Meanwhile, the ultra-wide camera is able to take wider landscape shots but is unable to preserve details along the edges and four corners. This is something you will notice only when you go pixel-peeping otherwise the pictures from this sensor are decent and nothing extraordinary. That said, recent updates have improved the colour tones of the ultra-wide camera which are now in sync with the colours produced by the main camera. The Phone 1 also uses the ultra-wide sensor to capture macro pictures which lets you go really close to the subject and these are pretty good and usable pictures which is something of a rarity in this budget segment.
After the sun sets, the main camera can give you great low-light shots with good details and accurate colours. The highlights are also in control and the camera tries not to go overboard with noise which is why the pictures have a natural-looking feel. The ultra-wide sensor can go wider with natural-looking colours but lacks details when you zoom in to a 25% or 50% crop ratio.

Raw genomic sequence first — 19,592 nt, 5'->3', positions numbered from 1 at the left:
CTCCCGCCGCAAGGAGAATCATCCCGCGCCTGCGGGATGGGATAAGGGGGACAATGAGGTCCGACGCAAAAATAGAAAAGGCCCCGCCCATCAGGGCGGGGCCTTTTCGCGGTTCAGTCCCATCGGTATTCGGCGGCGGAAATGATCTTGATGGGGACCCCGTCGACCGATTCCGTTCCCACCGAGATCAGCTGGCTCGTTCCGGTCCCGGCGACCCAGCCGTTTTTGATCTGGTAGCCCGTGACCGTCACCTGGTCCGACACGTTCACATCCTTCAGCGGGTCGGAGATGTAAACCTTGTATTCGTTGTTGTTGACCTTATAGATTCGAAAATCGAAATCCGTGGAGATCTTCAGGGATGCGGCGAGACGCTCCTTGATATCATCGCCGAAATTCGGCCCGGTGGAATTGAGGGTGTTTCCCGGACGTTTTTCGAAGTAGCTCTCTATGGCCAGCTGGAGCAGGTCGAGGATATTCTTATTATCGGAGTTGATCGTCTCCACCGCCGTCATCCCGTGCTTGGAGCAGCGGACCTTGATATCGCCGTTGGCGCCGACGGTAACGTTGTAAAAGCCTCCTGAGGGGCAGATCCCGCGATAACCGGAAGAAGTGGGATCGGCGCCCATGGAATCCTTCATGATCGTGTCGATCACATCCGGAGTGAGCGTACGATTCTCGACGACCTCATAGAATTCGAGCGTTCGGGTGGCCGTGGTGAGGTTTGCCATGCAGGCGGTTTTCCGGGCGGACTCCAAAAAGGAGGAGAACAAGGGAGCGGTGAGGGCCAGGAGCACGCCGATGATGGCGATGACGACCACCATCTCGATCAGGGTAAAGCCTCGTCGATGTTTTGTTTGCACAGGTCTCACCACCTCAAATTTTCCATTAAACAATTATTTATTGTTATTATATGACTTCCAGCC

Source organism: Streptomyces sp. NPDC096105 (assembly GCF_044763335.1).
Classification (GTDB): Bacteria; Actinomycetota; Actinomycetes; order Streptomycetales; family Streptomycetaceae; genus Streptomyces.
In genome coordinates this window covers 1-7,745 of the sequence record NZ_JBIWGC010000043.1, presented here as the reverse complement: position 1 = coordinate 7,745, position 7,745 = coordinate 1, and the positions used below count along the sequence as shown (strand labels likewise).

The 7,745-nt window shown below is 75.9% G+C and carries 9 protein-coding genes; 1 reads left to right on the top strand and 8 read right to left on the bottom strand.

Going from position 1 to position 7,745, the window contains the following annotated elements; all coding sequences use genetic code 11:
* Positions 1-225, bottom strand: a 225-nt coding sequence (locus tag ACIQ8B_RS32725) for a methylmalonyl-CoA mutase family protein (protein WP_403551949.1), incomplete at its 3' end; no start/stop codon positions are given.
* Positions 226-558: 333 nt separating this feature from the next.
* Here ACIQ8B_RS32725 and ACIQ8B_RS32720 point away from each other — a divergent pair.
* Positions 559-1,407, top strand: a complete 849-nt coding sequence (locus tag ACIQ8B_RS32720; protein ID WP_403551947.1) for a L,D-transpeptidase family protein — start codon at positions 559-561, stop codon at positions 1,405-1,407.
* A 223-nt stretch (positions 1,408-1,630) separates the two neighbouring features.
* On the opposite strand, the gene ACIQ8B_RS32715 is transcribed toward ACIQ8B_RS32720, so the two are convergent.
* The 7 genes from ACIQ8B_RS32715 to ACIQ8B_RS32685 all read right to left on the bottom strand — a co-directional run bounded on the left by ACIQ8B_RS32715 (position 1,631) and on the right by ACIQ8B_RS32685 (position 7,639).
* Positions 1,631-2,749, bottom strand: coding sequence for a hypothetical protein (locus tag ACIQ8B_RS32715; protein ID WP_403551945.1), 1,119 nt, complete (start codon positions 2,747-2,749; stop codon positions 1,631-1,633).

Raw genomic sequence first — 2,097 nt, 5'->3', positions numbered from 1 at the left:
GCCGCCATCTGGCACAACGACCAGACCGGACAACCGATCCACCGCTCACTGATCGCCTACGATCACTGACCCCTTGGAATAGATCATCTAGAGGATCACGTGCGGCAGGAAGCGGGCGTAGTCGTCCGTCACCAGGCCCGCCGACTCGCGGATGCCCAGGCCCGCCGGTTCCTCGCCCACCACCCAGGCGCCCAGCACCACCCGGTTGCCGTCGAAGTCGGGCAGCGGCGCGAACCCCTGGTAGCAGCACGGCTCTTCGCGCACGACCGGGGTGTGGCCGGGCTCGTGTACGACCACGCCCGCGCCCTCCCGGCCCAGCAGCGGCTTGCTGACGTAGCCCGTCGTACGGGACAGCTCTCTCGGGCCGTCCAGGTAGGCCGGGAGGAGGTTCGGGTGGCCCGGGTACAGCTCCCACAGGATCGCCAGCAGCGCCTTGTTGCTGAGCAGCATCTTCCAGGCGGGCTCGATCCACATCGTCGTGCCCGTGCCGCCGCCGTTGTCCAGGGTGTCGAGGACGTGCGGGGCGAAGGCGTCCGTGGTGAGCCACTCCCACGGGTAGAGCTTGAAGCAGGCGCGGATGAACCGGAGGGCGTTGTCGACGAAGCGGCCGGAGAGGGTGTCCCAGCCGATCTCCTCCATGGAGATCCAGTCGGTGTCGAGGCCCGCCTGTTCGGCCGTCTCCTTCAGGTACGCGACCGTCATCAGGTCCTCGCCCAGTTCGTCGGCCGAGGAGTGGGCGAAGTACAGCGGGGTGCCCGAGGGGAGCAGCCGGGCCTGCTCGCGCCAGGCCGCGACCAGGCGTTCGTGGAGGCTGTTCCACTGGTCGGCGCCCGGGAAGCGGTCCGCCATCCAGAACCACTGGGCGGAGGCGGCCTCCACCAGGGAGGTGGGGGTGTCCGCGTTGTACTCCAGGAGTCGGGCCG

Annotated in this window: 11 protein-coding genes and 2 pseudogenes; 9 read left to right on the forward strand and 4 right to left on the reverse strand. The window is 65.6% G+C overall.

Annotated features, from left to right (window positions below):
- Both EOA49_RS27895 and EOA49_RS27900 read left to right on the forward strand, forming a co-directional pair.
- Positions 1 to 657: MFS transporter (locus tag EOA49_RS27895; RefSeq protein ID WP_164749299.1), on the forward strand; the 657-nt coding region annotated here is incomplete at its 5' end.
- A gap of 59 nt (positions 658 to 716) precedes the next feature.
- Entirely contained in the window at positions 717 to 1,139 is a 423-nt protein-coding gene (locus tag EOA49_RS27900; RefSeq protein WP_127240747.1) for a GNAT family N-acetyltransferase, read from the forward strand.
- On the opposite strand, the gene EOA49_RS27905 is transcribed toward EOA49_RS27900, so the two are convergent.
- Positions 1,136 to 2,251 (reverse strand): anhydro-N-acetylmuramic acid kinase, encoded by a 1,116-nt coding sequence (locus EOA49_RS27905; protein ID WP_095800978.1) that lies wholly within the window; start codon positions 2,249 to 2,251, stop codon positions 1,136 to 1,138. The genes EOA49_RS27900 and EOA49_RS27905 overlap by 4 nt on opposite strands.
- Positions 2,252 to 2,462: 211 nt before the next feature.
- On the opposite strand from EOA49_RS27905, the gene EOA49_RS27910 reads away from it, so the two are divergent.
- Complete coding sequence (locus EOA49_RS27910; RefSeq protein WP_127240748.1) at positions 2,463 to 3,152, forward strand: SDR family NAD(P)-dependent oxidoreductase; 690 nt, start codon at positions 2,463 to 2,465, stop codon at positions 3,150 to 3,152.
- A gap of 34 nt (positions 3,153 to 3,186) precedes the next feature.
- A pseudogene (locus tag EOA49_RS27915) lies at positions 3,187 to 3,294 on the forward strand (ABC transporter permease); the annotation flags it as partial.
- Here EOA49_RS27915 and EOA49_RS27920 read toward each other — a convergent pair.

Switching to night mode leads to better clarity and textures but there’s also a lot of noise that creeps into the frame which doesn’t bode well for the ultra-wide camera. The main camera is pretty much the star of the show and can give you some great-looking pictures that are Instagrammable right out of the gallery.
The front-facing camera does a decent job of taking selfies so long as there’s ample light falling on your face. Otherwise, it’s a hit-and-miss affair with pictures reeking of low details and noise along the edges. The camera interface is largely simple and it's not cluttered with different modes of shooting or filters and styles which make for a pleasant experience.